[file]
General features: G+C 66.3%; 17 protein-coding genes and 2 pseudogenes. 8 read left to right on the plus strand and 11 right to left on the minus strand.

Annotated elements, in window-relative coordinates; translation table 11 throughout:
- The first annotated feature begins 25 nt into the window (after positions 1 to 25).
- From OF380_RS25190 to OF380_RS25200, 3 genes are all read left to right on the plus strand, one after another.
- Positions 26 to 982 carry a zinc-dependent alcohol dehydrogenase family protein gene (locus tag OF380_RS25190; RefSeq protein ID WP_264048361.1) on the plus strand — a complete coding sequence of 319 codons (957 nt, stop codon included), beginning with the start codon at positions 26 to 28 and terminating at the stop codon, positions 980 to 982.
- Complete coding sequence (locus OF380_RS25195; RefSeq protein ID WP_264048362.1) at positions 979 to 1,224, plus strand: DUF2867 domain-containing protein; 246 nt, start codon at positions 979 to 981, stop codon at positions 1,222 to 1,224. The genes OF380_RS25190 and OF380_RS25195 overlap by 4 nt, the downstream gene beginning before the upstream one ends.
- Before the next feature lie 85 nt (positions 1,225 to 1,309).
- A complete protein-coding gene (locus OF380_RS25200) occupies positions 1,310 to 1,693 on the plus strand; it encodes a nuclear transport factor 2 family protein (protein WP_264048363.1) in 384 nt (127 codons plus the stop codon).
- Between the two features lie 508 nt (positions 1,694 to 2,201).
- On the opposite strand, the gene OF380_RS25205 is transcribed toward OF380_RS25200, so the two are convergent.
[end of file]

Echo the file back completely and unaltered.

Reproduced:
General features: G+C 66.3%; 17 protein-coding genes and 2 pseudogenes. 8 read left to right on the plus strand and 11 right to left on the minus strand.

Annotated elements, in window-relative coordinates; translation table 11 throughout:
- The first annotated feature begins 25 nt into the window (after positions 1 to 25).
- From OF380_RS25190 to OF380_RS25200, 3 genes are all read left to right on the plus strand, one after another.
- Positions 26 to 982 carry a zinc-dependent alcohol dehydrogenase family protein gene (locus tag OF380_RS25190; RefSeq protein ID WP_264048361.1) on the plus strand — a complete coding sequence of 319 codons (957 nt, stop codon included), beginning with the start codon at positions 26 to 28 and terminating at the stop codon, positions 980 to 982.
- Complete coding sequence (locus OF380_RS25195; RefSeq protein ID WP_264048362.1) at positions 979 to 1,224, plus strand: DUF2867 domain-containing protein; 246 nt, start codon at positions 979 to 981, stop codon at positions 1,222 to 1,224. The genes OF380_RS25190 and OF380_RS25195 overlap by 4 nt, the downstream gene beginning before the upstream one ends.
- Before the next feature lie 85 nt (positions 1,225 to 1,309).
- A complete protein-coding gene (locus OF380_RS25200) occupies positions 1,310 to 1,693 on the plus strand; it encodes a nuclear transport factor 2 family protein (protein WP_264048363.1) in 384 nt (127 codons plus the stop codon).
- Between the two features lie 508 nt (positions 1,694 to 2,201).
- On the opposite strand, the gene OF380_RS25205 is transcribed toward OF380_RS25200, so the two are convergent.